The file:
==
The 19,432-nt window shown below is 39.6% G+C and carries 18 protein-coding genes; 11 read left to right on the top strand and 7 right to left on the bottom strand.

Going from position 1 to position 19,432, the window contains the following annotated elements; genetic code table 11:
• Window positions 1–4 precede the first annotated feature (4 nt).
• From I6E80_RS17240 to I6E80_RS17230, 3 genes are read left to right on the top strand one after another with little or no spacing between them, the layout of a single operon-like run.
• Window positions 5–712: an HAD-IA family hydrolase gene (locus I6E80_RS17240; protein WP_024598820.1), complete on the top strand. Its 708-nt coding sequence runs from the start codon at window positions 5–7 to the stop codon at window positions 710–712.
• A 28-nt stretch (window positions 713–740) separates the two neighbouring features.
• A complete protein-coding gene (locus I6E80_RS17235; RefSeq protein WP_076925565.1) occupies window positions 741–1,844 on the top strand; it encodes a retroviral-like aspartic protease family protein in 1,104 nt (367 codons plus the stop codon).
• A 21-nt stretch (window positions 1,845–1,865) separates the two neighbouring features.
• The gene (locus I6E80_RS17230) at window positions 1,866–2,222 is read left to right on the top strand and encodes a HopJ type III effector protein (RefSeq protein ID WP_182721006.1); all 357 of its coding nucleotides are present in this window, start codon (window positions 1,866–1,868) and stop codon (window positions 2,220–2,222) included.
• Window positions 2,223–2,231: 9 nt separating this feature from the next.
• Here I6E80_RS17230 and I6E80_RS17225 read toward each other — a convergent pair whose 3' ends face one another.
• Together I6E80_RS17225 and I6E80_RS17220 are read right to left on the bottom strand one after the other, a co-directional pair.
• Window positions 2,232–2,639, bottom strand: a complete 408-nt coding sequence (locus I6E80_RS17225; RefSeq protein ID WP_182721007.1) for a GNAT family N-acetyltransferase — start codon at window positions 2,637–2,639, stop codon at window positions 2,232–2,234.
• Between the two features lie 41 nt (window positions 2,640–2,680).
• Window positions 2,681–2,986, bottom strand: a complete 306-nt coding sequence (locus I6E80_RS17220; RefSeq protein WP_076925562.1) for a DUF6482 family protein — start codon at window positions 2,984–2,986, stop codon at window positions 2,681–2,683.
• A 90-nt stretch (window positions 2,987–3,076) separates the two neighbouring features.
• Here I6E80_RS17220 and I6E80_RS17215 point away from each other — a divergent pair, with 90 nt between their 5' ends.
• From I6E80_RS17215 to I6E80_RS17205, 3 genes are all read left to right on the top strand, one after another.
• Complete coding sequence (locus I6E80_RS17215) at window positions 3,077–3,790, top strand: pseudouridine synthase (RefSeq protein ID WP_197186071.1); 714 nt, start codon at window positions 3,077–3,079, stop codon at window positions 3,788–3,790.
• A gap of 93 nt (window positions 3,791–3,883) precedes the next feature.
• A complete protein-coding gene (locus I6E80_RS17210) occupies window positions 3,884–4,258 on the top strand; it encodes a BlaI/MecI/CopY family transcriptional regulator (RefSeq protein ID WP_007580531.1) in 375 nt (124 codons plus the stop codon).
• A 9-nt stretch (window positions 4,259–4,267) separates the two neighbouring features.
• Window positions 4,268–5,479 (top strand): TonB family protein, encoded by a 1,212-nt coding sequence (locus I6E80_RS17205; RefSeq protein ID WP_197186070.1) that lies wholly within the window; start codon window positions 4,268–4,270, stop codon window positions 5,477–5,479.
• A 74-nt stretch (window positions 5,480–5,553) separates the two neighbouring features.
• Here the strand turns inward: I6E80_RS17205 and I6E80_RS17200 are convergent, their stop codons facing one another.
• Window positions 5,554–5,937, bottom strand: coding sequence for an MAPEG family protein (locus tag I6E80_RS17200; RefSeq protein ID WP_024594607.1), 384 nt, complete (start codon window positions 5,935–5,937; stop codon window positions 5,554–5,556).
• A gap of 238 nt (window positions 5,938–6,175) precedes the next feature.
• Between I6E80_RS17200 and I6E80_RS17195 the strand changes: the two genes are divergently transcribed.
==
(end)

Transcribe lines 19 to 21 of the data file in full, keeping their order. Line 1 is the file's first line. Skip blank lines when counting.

• Complete coding sequence (locus I6E80_RS17215) at window positions 3,077–3,790, top strand: pseudouridine synthase (RefSeq protein ID WP_197186071.1); 714 nt, start codon at window positions 3,077–3,079, stop codon at window positions 3,788–3,790.
• A gap of 93 nt (window positions 3,791–3,883) precedes the next feature.
• A complete protein-coding gene (locus I6E80_RS17210) occupies window positions 3,884–4,258 on the top strand; it encodes a BlaI/MecI/CopY family transcriptional regulator (RefSeq protein ID WP_007580531.1) in 375 nt (124 codons plus the stop codon).